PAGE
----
Thursday, January 04, 2007

Slipping Through The Cracks

I had a different post planned for this week, but after watching a low budget vampire movie last night I changed my mind and decided to write about that. Every once in awhile my friends and I will choose a random, cheesy looking direct to video film and spend an evening tearing it apart in a generally good natured manner. As much as we may say the movie is crap, we usually like them and enjoy the movie on it's own. Sometimes we mock the things we love.

The movie this time was The Damned, a low budget, filmed in some guys back yard vampire movie by the directing/writing/producing team of Jose and Eduardo Quiroz. The main cheese factor in this one was the fact that Todd Bridges got top billing on the cover(despite an important-yet-small role). About five minutes in we almost turned it off. It was obviously filmed on video, with little to no lighting, and the vampire effects were laughably over the top. I can't imagine how any of the vampires actually got any sustenance out of their victims, so busy were they with the asinine hissing that accompanies most b-movie vampires, and wildly spreading as much blood as possible across their faces. Luckily we persevered, and were rewarded with not a good movie, but an adequate one.

We had plenty of laughs at it's expense, but in the end could hold nothing against the filmmakers. Sure the acting was worse than in some porno, the film was plagued with technical difficulties and lacked an all around sense of dread or actual horror. But neither was it completely inept or unwatchable, which puts it head and shoulders above most of the direct to video, no-budget, cast-my-friends movies I've seen. And I've seen quite a few.

The film concerns a trio of Latin roommates in Oakland who come to realize that their new neighbors are vampires. One of the roommates is an avid horror fan,as evidenced by the movies laying around his room and his constant watching of Night of the Living Dead(which, as we hear, is not really NOTLD). He is of course the first to realize the vampiric nature of the neighbors, and some of the best moments in the film come from him trying to convince his skeptic roommate(easily the best actor in the film). Todd Bridges eventually shows up with his brother in law as a man on the hunt for the vampires that killed his wife.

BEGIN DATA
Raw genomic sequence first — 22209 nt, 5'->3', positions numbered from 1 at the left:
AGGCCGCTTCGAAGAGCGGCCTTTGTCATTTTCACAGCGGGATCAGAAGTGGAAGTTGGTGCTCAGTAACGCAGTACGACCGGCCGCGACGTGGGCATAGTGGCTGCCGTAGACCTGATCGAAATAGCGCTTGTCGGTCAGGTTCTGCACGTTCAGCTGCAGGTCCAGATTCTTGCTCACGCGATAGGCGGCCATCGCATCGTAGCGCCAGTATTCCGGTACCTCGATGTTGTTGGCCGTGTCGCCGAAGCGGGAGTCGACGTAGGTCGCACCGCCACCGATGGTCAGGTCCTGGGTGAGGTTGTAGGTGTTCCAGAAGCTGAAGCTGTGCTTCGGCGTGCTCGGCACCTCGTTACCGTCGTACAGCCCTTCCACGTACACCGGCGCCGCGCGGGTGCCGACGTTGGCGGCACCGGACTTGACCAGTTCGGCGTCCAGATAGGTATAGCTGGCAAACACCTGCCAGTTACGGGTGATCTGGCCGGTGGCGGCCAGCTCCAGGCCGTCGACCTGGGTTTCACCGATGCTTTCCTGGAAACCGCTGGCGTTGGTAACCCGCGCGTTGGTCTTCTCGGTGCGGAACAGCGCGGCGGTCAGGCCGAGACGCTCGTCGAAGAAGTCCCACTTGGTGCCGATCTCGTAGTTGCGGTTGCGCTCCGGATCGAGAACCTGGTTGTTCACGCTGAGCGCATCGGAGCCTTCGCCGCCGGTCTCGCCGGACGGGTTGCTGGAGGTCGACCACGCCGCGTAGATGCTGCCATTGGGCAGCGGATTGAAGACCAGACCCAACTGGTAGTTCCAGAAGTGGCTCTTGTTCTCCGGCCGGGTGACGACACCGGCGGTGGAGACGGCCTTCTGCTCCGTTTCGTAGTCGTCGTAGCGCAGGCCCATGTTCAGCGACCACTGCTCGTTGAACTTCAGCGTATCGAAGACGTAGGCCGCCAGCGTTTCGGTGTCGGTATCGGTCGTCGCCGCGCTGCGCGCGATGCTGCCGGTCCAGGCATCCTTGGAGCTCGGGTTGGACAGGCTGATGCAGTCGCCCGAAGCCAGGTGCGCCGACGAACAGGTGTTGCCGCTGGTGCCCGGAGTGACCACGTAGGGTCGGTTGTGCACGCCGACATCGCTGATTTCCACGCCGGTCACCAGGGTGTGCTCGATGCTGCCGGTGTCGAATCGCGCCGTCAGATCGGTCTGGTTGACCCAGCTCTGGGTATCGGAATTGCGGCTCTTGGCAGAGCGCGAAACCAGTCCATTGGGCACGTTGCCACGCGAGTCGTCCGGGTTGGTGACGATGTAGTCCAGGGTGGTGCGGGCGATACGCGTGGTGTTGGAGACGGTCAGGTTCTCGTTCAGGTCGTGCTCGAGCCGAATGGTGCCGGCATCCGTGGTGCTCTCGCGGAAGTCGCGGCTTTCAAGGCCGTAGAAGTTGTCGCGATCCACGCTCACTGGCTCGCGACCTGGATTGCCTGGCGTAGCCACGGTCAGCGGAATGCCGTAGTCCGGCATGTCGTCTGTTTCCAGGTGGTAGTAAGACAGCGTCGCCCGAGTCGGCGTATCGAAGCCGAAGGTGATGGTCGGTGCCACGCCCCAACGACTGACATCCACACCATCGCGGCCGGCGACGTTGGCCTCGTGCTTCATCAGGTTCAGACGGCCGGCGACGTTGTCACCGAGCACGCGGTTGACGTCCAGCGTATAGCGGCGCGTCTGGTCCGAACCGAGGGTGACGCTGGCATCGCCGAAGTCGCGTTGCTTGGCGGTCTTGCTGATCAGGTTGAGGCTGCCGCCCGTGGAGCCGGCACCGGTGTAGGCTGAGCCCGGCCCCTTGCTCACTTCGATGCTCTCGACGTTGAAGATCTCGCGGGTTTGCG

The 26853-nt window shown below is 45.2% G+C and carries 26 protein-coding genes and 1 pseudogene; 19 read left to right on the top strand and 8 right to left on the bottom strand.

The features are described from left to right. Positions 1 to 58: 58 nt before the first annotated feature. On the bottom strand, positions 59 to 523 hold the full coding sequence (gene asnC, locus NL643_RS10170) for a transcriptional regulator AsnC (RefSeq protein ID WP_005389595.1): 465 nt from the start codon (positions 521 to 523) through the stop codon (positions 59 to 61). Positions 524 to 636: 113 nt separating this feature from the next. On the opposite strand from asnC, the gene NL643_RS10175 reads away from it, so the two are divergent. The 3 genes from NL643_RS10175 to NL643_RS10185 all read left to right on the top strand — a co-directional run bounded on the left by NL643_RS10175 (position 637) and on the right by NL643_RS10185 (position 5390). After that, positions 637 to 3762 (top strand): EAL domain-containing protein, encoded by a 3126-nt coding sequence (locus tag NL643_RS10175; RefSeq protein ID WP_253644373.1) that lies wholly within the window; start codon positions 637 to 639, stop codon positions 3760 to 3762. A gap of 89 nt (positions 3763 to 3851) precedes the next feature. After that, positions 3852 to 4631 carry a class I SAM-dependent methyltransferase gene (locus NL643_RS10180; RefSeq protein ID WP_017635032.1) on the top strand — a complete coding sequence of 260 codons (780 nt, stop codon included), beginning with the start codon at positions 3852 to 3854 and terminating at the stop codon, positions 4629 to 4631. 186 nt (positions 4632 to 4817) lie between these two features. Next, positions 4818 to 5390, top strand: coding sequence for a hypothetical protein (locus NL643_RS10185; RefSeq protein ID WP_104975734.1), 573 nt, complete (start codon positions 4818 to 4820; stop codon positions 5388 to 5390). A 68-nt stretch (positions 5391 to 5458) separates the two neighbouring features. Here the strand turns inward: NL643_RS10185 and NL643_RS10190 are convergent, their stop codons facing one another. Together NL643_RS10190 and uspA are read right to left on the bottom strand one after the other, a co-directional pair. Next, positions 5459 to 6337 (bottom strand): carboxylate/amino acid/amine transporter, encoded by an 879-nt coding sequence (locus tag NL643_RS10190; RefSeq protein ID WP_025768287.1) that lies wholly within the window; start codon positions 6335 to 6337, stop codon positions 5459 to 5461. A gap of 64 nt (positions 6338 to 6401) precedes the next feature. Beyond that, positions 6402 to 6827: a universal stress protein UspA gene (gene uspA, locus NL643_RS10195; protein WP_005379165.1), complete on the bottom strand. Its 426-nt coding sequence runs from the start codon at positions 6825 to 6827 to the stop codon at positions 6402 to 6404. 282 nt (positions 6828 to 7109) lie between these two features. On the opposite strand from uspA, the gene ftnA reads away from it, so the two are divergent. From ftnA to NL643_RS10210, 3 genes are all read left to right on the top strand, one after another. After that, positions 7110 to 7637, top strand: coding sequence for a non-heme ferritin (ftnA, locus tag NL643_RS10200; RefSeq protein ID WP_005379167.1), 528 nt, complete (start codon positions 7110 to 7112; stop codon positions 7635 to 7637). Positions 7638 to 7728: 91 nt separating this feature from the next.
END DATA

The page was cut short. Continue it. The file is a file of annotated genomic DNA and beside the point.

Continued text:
The strength of the movie lies in the characters all trying to determine how to kill the vampires when all of their information comes from books and movies, which turn out to be wildly inaccurate. There's really nothing new here, but it's still all around fairly solid. I mention this film in such depth because it's such a rarity to find decent direct to video films these days that I felt it noteworthy. I'll be honest with you, once I learned the Quiroz brothers had 10 films under their belts before this one, my opinion lowered just a little. I feel that by now in their career the technical problems evident in the Damned should have been overcome, but not having seen their earlier films I have no idea what the learning curve was.

I definitely won't recommend this to anyone whose horror experience tends towards the major releases we see these days. Your average Saw fan is not going to appreciate this at all. Instead, this is for anyone who longs for the mid to late 80's heyday of direct to video horror, or the works of Ed Wood or Mark Pirro. I make this comparison in terms of how the movie was made, not necessarily in terms of style or even quality. If you're not familiar with the works of either of those people, steer clear.

1 comment:

Anonymous said...

How would you know how bad the acting in porno is???How much have you REALLY watched..Being a lover of porn myself,we porn watchers tend to fast-forward any and all acting,unless it's in context with some deviant sexual act...AAAHHH porn..Gotta love it..